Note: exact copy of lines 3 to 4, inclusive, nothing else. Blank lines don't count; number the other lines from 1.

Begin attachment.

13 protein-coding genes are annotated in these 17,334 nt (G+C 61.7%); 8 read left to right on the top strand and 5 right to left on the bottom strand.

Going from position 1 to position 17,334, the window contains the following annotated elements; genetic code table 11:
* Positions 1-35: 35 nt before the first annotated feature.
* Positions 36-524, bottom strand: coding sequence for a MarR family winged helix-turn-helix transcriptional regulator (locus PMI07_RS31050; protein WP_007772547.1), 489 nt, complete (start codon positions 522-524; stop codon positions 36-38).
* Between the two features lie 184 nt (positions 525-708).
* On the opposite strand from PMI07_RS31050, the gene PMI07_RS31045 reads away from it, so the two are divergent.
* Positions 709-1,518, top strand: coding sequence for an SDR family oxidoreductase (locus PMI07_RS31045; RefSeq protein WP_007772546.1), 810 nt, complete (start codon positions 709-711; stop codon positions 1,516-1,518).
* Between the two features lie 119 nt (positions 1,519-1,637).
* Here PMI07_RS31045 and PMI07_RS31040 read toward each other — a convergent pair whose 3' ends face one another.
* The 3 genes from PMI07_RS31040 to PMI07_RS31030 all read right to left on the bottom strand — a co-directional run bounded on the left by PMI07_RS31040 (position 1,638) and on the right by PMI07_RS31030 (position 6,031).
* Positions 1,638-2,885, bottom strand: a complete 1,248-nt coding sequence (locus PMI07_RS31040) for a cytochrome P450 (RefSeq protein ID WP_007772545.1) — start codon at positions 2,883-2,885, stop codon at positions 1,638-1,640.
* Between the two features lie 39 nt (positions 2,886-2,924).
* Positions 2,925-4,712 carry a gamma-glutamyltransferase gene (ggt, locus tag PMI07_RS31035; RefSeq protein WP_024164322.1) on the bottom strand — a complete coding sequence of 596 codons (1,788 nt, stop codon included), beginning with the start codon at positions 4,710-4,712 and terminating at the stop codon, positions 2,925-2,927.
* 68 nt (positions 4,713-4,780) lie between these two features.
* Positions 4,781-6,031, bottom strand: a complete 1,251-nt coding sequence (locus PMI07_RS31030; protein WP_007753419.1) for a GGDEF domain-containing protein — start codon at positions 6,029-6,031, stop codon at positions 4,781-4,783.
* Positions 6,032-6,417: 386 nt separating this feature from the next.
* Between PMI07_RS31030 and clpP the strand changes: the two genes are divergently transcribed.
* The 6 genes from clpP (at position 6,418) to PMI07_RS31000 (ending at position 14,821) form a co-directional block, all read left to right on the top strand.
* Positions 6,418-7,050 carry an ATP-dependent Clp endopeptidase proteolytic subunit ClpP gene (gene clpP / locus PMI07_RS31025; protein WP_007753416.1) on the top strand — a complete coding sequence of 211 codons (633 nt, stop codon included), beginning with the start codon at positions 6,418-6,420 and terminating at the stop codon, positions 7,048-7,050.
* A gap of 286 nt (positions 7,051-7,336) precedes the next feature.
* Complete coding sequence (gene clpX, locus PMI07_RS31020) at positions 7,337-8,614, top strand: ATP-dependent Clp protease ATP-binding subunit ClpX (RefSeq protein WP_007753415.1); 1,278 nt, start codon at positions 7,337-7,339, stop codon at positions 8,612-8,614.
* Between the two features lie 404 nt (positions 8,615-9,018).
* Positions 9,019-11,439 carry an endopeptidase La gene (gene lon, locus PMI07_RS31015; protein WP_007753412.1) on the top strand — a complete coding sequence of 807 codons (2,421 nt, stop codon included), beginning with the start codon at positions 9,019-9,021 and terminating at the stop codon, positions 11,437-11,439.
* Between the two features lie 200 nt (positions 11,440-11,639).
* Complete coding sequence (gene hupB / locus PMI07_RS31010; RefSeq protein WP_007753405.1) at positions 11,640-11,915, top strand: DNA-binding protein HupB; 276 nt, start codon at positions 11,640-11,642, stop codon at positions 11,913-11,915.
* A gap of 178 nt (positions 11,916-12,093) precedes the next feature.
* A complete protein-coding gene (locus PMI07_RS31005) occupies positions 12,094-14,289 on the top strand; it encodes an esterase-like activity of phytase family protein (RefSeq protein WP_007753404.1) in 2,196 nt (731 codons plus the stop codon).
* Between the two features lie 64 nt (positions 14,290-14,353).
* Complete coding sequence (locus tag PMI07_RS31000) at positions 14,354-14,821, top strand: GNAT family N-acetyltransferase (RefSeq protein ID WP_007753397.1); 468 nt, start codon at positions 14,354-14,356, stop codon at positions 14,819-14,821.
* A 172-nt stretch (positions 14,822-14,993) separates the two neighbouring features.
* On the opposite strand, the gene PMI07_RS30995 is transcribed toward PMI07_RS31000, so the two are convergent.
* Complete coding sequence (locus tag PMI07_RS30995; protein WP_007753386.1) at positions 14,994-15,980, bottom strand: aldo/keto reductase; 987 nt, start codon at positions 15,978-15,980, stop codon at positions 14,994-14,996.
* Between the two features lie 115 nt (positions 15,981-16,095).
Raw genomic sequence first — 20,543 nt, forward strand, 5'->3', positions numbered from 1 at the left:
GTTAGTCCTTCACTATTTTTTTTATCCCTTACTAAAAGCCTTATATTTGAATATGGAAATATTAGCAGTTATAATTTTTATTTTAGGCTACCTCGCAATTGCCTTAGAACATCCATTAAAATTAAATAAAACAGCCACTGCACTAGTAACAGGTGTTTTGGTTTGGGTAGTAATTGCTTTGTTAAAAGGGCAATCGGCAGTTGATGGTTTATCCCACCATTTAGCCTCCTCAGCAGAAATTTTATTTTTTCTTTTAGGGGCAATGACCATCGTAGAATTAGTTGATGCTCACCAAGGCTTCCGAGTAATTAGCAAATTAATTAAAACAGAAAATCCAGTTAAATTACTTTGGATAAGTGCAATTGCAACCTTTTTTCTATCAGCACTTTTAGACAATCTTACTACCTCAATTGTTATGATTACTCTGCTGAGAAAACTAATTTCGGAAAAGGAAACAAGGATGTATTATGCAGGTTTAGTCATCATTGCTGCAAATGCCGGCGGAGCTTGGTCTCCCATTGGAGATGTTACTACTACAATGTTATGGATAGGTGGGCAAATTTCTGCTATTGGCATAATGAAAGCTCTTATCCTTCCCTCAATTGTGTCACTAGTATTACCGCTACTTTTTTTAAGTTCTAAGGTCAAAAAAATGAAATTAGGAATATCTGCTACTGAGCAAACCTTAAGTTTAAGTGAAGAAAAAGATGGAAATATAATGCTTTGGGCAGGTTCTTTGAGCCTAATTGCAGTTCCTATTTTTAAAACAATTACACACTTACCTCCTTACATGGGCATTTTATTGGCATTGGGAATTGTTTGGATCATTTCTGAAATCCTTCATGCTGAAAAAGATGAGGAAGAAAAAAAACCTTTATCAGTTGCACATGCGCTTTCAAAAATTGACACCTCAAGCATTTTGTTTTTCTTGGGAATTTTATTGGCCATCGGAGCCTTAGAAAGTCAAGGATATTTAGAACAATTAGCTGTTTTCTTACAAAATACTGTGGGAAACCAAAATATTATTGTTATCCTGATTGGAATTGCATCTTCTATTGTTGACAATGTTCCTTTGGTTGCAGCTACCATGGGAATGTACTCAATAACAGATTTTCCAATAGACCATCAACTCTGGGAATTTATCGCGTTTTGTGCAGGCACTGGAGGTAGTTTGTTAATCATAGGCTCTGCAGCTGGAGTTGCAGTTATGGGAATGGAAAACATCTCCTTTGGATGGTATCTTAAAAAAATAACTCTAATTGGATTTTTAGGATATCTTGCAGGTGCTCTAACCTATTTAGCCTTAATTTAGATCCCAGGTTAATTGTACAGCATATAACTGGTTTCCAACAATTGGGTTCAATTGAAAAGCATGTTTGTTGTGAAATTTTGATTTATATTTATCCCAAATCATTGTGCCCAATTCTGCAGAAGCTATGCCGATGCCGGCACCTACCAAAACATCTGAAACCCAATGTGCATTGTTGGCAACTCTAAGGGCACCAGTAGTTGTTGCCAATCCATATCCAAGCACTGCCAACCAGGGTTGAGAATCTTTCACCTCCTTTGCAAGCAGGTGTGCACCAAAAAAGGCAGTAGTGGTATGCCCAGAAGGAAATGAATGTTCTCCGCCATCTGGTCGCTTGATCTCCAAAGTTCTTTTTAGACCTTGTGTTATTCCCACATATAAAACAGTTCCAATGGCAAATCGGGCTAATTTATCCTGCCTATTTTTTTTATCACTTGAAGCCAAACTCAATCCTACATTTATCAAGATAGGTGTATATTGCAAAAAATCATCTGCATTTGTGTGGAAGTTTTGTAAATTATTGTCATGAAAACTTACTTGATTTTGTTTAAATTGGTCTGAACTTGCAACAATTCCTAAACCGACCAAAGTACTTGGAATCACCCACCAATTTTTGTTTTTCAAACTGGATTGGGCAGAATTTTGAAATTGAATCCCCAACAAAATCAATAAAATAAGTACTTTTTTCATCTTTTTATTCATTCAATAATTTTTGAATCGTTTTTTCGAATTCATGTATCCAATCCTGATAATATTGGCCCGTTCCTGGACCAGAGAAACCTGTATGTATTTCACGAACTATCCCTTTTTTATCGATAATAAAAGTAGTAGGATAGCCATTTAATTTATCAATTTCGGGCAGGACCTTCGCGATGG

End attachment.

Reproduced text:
* Positions 1-35: 35 nt before the first annotated feature.
* Positions 36-524, bottom strand: coding sequence for a MarR family winged helix-turn-helix transcriptional regulator (locus PMI07_RS31050; protein WP_007772547.1), 489 nt, complete (start codon positions 522-524; stop codon positions 36-38).